Apple Claims Amazon 'AppStore' Inferior By Comparison

Dennis Faas's picture

Apple has once again lashed out against Amazon in the midst of their ongoing litigation battle, this time calling Amazon's idea for an appstore "inferior" by comparison to the established Apple offering.

Issues arose back in mid-March when Apple filed for a lawsuit against Amazon over trademark infringement concerning the term "appstore". Amazon says the label was generic and that Apple had only sought litigation to hurt their competition. In January of this year, Microsoft filed a petition for similar reasons.

Apple Looks to Monopolize "App Store" Label

Apple has since countered these claims, once again demanding that the courts impose a preliminary injunction that would stop Amazon from using the same "appstore" namesake to market their Android app download center. Android is an operating system developed by Google and is used in mobile devices search as smart phones.

Apple is being uncharacteristically diplomatic when addressing their competitors, hoping to make it clear that the "inferiority" claims are directed not at the Android operating system, but at Amazon.

As Apple contended, the company "has not asserted that the Android operating system is inferior. Rather, Apple has asserted that Amazon's service is inferior and will tarnish Apple's mark." (Source:

Amazon Software Bypasses Security Safeguards, says Apple

Apple is adamant in the fact that Amazon makes software available that bypasses security safeguards on Android, increasing opportunities for their customers to be exposed to viruses and malware.

While Apple does not allow software in its App Store that requires a user to "jailbreak" (or hack) an iPhone, Amazon does offer "rooted" applications for Android smartphones which give full administration rights to the android operating system.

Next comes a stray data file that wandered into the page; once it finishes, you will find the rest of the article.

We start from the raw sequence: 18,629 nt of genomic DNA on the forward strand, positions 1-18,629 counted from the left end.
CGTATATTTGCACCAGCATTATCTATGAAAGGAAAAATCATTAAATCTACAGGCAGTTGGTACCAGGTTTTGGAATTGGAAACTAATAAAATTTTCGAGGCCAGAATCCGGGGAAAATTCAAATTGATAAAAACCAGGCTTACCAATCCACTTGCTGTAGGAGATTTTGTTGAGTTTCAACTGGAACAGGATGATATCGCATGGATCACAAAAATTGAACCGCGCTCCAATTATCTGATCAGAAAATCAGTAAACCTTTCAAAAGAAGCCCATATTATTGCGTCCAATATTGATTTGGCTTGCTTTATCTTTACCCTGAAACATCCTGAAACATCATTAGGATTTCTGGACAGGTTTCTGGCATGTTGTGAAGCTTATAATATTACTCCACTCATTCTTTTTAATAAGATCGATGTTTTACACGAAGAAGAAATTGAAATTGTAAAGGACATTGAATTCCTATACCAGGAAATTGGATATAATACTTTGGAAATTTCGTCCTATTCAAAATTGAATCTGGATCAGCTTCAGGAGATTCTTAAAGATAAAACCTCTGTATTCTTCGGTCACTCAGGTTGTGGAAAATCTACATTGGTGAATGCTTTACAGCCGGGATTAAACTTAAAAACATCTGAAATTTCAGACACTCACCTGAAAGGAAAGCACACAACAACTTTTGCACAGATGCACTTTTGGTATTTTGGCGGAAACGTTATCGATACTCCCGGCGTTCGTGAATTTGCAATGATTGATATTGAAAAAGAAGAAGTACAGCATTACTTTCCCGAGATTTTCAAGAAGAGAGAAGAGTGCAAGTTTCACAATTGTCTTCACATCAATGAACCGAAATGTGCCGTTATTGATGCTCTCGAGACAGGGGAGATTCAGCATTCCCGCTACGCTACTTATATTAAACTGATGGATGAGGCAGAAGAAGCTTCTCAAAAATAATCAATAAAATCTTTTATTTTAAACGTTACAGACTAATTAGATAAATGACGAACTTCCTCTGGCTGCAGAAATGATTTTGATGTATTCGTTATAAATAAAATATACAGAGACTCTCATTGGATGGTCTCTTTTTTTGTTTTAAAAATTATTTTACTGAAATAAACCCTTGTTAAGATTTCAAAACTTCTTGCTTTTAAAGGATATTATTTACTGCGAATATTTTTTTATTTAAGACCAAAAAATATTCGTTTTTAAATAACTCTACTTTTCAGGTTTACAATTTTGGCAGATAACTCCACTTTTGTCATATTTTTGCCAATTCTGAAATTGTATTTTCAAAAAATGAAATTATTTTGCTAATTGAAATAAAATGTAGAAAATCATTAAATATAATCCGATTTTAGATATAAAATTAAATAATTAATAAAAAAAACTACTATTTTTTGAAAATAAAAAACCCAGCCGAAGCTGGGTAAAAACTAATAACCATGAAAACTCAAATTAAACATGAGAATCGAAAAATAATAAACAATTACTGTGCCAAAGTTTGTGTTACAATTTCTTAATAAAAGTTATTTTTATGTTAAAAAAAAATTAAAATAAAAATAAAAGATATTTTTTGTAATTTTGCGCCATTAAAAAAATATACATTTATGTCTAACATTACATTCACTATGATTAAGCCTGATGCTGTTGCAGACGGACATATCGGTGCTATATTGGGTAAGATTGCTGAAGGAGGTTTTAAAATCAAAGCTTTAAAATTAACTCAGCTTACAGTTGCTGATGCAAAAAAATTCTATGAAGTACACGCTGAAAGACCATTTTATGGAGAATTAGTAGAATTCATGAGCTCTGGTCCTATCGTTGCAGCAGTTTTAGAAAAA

Apple also mentioned that about 30 malicious apps have appeared in Google's Android market recently, while also warning that even non-rooted Android-based devices are subject to security breaches.

Google was said to have yanked at least 34 malicious apps from the Android Market at last reporting time, while more than 50 were pulled back in March. The apps were actually legitimate programs that had been redesigned to include attack codes and were later re-released back into the market. (Source:

Microsoft, Others Speak Out in Support of Amazon

While it would appear as if Apple has the upper hand in this ongoing litigation battle, Amazon may have the support of a major Apple rival: Microsoft. The Washington software giant has also argued that the term "appstore" is generic enough that competitors should be able to use it.

Since then, Nokia, Sony Ericsson and HTC have collaborated in an attempt to nullify Apple's trademark in Europe. And if this coalition finds success in their domestic and international efforts, the "App Store" distinction that Apple has worked so arduously to monopolize might very well be reduced to a commonplace label.

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